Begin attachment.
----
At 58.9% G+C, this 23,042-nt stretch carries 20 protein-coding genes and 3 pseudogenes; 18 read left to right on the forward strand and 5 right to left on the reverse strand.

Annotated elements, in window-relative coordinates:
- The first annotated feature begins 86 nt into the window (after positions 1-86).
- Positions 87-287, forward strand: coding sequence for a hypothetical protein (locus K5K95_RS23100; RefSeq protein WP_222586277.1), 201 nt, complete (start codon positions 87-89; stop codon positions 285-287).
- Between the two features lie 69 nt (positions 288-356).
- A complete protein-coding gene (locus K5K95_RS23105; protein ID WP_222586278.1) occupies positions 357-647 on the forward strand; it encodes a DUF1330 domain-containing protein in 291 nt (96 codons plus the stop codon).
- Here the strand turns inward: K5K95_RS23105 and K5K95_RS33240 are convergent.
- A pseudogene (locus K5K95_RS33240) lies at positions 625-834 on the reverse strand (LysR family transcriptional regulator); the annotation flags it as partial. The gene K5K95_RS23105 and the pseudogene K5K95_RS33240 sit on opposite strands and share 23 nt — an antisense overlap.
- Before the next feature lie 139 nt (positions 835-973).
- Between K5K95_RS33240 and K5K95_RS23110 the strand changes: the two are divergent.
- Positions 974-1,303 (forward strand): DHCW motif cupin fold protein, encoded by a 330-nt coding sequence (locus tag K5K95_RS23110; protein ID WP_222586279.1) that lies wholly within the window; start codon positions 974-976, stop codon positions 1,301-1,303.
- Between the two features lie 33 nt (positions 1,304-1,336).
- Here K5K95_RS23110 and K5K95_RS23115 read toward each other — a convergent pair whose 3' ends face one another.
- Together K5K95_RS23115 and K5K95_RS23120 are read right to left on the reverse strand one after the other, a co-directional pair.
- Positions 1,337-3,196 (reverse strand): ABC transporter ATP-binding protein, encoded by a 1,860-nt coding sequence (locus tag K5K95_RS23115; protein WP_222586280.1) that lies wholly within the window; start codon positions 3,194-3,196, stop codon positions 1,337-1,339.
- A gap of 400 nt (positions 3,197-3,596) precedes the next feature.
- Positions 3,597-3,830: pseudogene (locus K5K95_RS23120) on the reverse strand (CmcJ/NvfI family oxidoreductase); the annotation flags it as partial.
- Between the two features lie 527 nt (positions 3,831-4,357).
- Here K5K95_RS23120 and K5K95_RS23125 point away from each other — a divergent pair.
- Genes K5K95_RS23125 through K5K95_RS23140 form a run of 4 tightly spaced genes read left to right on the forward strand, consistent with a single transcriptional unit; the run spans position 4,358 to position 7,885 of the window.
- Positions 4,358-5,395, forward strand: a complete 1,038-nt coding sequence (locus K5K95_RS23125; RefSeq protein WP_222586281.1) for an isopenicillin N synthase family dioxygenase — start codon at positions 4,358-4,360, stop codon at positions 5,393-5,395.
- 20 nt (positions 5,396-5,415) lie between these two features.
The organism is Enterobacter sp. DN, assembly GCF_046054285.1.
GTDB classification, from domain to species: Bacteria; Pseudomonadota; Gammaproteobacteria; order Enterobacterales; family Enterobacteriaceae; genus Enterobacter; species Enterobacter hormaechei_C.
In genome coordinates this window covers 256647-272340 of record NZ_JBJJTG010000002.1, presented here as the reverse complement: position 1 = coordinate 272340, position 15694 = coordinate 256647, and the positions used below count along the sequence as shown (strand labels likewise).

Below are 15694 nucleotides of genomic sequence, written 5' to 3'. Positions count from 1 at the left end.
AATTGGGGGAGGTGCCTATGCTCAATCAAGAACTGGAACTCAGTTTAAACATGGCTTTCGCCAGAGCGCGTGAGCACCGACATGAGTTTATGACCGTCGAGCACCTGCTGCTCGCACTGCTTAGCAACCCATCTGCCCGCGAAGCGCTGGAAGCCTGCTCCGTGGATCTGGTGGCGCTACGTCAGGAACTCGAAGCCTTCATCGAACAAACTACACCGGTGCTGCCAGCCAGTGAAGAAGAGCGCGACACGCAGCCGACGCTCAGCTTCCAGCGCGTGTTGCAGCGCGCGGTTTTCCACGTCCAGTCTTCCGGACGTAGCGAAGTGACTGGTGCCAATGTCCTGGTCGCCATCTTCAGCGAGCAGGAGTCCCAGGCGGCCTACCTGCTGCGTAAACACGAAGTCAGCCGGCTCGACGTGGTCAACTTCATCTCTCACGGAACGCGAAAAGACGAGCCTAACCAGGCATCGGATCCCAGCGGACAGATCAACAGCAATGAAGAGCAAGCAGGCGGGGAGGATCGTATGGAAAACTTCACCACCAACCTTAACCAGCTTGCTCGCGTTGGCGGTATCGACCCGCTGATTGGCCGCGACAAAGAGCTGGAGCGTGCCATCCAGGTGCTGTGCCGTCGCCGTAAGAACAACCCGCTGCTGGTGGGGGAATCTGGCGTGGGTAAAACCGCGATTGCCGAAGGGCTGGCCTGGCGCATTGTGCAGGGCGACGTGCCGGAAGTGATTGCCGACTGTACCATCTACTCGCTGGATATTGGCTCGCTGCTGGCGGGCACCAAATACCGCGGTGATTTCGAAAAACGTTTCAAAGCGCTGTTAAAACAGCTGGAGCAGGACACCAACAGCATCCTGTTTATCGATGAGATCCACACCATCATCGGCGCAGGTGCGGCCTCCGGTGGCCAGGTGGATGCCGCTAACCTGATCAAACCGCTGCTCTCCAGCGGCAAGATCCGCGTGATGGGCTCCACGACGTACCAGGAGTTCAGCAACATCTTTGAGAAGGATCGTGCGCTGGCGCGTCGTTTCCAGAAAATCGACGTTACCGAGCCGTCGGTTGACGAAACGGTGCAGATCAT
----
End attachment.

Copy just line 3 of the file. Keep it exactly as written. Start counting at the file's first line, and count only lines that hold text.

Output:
- The first annotated feature begins 86 nt into the window (after positions 1-86).